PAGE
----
Sunday, February 16, 2014

On a disturbingly regular basis...

You know that scene in the movie Love Actually?

The one where Emma Thompson goes into the bedroom she shares with her husband, after having found proof that he’s likely cheating on her, and collects herself so that she can go to the Holiday event at her children’s school without freaking them the hell out?


I repeat a scene much like that…on a pretty regular basis.

Not because I’m in a relationship with someone who is unfaithful.

Or maybe I am…in a way.

I repeat that scene…a deliberate pause, tears threatening and heart pumping, followed by a visible resolve to soldier through despite the pain…on a disturbingly regular basis, because I live in a country where a black man is seen as a threat simply for being a black man.

Longtime readers know a bit about my brother…that he is the older of my two older siblings and he has autism. He is aphasic, and he makes loud funky noises…he gets excited when he likes a song and he twirls and dances.  He looks “normal”…a lot younger than his 43 years, but still “normal” in presentation if not behavior.

So, I know that his behavior could get him beat up or shot.

He likes to look in car windows.

He doesn’t understand “the rules.”

He likes people…and the smell of freshly washed hair or French fries on someone’s plate.

We work on it with him…we watch him closely.

Because we live in a country where black men get shot and killed for seeking help after a car accident…or refusing to turn down music…or walking home after going to the corner store.

I don’t know how to guide him.

I just don’t know what to do!

Do I tell him to seek help if he gets lost?

Do I tell him to find a police officer?

What will happen when he can’t speak or explain?

Will strangers try to understand?

Or will they open fire and ask questions later?

And so, on a regular basis…at least once a week, and sometime more often than that…I find myself in the bathroom preparing to go to work and I pause to grab the counter, take several deep breathes and then smoothing my hands down the front of my outfit.

I breathe in.

Exhale.

Repeat.

Because I have to go about my day despite the anxiety and fear.

I don’t want to become that sister who won’t approve any community outings. I've come up with this ritual so that my brother can have some semblance of a life despite the world we live in and the dangers it presents.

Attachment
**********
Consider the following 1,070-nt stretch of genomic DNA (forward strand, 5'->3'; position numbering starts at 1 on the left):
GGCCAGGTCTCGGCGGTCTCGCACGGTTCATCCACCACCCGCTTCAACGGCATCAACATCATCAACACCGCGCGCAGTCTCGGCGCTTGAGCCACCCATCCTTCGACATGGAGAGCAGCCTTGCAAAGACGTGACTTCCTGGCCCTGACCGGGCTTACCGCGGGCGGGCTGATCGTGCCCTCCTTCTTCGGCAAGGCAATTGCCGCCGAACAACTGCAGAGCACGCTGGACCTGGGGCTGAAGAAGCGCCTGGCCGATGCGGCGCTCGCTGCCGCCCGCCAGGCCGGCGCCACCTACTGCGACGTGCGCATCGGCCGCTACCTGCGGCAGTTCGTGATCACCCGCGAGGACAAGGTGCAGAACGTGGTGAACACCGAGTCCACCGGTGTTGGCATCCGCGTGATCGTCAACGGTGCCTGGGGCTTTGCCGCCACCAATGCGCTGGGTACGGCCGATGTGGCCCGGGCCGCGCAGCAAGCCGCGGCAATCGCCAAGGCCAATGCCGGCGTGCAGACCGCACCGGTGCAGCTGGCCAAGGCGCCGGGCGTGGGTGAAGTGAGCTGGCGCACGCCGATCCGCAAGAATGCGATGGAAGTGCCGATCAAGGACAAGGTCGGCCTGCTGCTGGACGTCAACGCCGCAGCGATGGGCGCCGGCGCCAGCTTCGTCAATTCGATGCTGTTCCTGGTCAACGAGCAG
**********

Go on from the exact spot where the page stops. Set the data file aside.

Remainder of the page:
Breath in.

Exhale.

Grab car keys…tell self to move forward.

Walk, damn it.

Drive.

Get out of car.

Smile.

Greet others.

Please, please, please…oh, please.

Log on and check email.

Lord, I give him up to you…again…always.

Work.

At least once a week, and lately far more often than that.

Sigh.

So much has changed and so much remains the same.
"In thinking of America, I sometimes find myself admiring her bright blue sky—her grand old woods—her fertile fields—her beautiful rivers— her mighty lakes, and star-crowned mountains. But my rapture is soon checked, my joy is soon turned to mourning. When I remember that all is cursed with the infernal spirit of slaveholding, robbery and wrong,— when I remember that with the waters of her noblest rivers, the tears of my brethren are borne to the ocean, disregarded and forgotten, and that her most fertile fields drink daily of the warm blood of my outraged sisters, I am filled with unutterable loathing, and led to reproach myself that any thing could fall from my lips in praise of such a land. America will not allow her children to love her. She seems bent on compelling those who would be her warmest friends, to be her worst enemies. May God give her repentance before it is too late, is the ardent prayer of my heart. I will continue to pray, labor and wait, believing that she cannot always be insensible to the dictates of justice, or deaf to the voice of humanity."
Frederick Douglass to William Lloyd Garrison - January 1, 1846